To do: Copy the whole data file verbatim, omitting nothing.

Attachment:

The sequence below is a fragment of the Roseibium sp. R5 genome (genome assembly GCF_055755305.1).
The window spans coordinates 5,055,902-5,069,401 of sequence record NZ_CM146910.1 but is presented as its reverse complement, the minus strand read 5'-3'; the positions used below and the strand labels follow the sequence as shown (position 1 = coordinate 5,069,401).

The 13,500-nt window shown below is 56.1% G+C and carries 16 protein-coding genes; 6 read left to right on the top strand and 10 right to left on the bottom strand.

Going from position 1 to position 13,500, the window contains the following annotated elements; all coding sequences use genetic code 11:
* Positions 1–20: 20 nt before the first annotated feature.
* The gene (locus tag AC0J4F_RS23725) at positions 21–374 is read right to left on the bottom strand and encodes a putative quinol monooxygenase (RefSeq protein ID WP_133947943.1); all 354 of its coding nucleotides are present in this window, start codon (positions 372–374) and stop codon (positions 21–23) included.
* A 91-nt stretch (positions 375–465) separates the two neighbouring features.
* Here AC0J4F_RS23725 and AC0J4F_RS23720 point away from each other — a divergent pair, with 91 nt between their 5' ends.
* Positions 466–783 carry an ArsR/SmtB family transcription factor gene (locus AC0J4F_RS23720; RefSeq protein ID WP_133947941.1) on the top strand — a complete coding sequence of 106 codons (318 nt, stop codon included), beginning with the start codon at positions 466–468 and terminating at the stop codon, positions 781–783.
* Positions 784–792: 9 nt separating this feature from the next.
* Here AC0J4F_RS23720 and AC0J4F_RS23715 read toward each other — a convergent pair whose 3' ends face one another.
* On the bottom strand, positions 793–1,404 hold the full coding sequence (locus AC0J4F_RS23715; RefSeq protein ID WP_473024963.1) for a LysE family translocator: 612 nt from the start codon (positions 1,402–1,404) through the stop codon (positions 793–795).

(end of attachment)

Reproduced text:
The sequence below is a fragment of the Roseibium sp. R5 genome (genome assembly GCF_055755305.1).
The window spans coordinates 5,055,902-5,069,401 of sequence record NZ_CM146910.1 but is presented as its reverse complement, the minus strand read 5'-3'; the positions used below and the strand labels follow the sequence as shown (position 1 = coordinate 5,069,401).

The 13,500-nt window shown below is 56.1% G+C and carries 16 protein-coding genes; 6 read left to right on the top strand and 10 right to left on the bottom strand.

Going from position 1 to position 13,500, the window contains the following annotated elements; all coding sequences use genetic code 11:
* Positions 1–20: 20 nt before the first annotated feature.
* The gene (locus tag AC0J4F_RS23725) at positions 21–374 is read right to left on the bottom strand and encodes a putative quinol monooxygenase (RefSeq protein ID WP_133947943.1); all 354 of its coding nucleotides are present in this window, start codon (positions 372–374) and stop codon (positions 21–23) included.
* A 91-nt stretch (positions 375–465) separates the two neighbouring features.
* Here AC0J4F_RS23725 and AC0J4F_RS23720 point away from each other — a divergent pair, with 91 nt between their 5' ends.
* Positions 466–783 carry an ArsR/SmtB family transcription factor gene (locus AC0J4F_RS23720; RefSeq protein ID WP_133947941.1) on the top strand — a complete coding sequence of 106 codons (318 nt, stop codon included), beginning with the start codon at positions 466–468 and terminating at the stop codon, positions 781–783.
* Positions 784–792: 9 nt separating this feature from the next.
* Here AC0J4F_RS23720 and AC0J4F_RS23715 read toward each other — a convergent pair whose 3' ends face one another.
* On the bottom strand, positions 793–1,404 hold the full coding sequence (locus AC0J4F_RS23715; RefSeq protein ID WP_473024963.1) for a LysE family translocator: 612 nt from the start codon (positions 1,402–1,404) through the stop codon (positions 793–795).